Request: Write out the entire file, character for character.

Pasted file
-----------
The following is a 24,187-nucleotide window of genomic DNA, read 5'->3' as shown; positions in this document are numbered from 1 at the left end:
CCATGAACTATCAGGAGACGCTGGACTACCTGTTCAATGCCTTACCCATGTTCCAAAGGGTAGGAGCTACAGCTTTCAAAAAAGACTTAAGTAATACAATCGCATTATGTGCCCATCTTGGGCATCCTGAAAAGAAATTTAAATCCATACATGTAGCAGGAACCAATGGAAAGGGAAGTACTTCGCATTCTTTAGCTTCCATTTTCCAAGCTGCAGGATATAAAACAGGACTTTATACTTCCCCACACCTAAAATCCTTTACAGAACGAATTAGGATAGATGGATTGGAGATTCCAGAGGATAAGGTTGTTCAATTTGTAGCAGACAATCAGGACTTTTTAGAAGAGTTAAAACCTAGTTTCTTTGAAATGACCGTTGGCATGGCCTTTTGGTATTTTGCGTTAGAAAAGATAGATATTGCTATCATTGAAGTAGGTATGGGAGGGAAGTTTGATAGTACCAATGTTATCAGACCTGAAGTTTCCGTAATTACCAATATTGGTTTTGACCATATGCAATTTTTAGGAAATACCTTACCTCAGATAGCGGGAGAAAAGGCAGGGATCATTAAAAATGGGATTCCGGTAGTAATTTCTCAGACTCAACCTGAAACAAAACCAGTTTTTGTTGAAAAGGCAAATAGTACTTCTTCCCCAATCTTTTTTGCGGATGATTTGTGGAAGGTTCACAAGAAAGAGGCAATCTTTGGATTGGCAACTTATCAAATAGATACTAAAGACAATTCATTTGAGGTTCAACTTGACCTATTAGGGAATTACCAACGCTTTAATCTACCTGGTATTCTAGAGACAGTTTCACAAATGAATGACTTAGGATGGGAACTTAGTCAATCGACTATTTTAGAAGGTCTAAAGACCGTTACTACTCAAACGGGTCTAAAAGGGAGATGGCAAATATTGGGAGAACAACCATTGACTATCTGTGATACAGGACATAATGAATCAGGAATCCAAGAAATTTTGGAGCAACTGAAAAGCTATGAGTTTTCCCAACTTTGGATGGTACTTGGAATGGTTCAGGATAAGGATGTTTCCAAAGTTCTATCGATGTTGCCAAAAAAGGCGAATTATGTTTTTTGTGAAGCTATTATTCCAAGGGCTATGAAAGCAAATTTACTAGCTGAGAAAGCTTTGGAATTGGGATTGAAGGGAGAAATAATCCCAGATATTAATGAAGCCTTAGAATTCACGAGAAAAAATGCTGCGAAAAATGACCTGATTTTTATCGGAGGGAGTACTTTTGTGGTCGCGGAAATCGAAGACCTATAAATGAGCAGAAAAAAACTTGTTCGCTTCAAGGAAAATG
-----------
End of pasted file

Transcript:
The following is a 24,187-nucleotide window of genomic DNA, read 5'->3' as shown; positions in this document are numbered from 1 at the left end:
CCATGAACTATCAGGAGACGCTGGACTACCTGTTCAATGCCTTACCCATGTTCCAAAGGGTAGGAGCTACAGCTTTCAAAAAAGACTTAAGTAATACAATCGCATTATGTGCCCATCTTGGGCATCCTGAAAAGAAATTTAAATCCATACATGTAGCAGGAACCAATGGAAAGGGAAGTACTTCGCATTCTTTAGCTTCCATTTTCCAAGCTGCAGGATATAAAACAGGACTTTATACTTCCCCACACCTAAAATCCTTTACAGAACGAATTAGGATAGATGGATTGGAGATTCCAGAGGATAAGGTTGTTCAATTTGTAGCAGACAATCAGGACTTTTTAGAAGAGTTAAAACCTAGTTTCTTTGAAATGACCGTTGGCATGGCCTTTTGGTATTTTGCGTTAGAAAAGATAGATATTGCTATCATTGAAGTAGGTATGGGAGGGAAGTTTGATAGTACCAATGTTATCAGACCTGAAGTTTCCGTAATTACCAATATTGGTTTTGACCATATGCAATTTTTAGGAAATACCTTACCTCAGATAGCGGGAGAAAAGGCAGGGATCATTAAAAATGGGATTCCGGTAGTAATTTCTCAGACTCAACCTGAAACAAAACCAGTTTTTGTTGAAAAGGCAAATAGTACTTCTTCCCCAATCTTTTTTGCGGATGATTTGTGGAAGGTTCACAAGAAAGAGGCAATCTTTGGATTGGCAACTTATCAAATAGATACTAAAGACAATTCATTTGAGGTTCAACTTGACCTATTAGGGAATTACCAACGCTTTAATCTACCTGGTATTCTAGAGACAGTTTCACAAATGAATGACTTAGGATGGGAACTTAGTCAATCGACTATTTTAGAAGGTCTAAAGACCGTTACTACTCAAACGGGTCTAAAAGGGAGATGGCAAATATTGGGAGAACAACCATTGACTATCTGTGATACAGGACATAATGAATCAGGAATCCAAGAAATTTTGGAGCAACTGAAAAGCTATGAGTTTTCCCAACTTTGGATGGTACTTGGAATGGTTCAGGATAAGGATGTTTCCAAAGTTCTATCGATGTTGCCAAAAAAGGCGAATTATGTTTTTTGTGAAGCTATTATTCCAAGGGCTATGAAAGCAAATTTACTAGCTGAGAAAGCTTTGGAATTGGGATTGAAGGGAGAAATAATCCCAGATATTAATGAAGCCTTAGAATTCACGAGAAAAAATGCTGCGAAAAATGACCTGATTTTTATCGGAGGGAGTACTTTTGTGGTCGCGGAAATCGAAGACCTATAAATGAGCAGAAAAAAACTTGTTCGCTTCAAGGAAAATG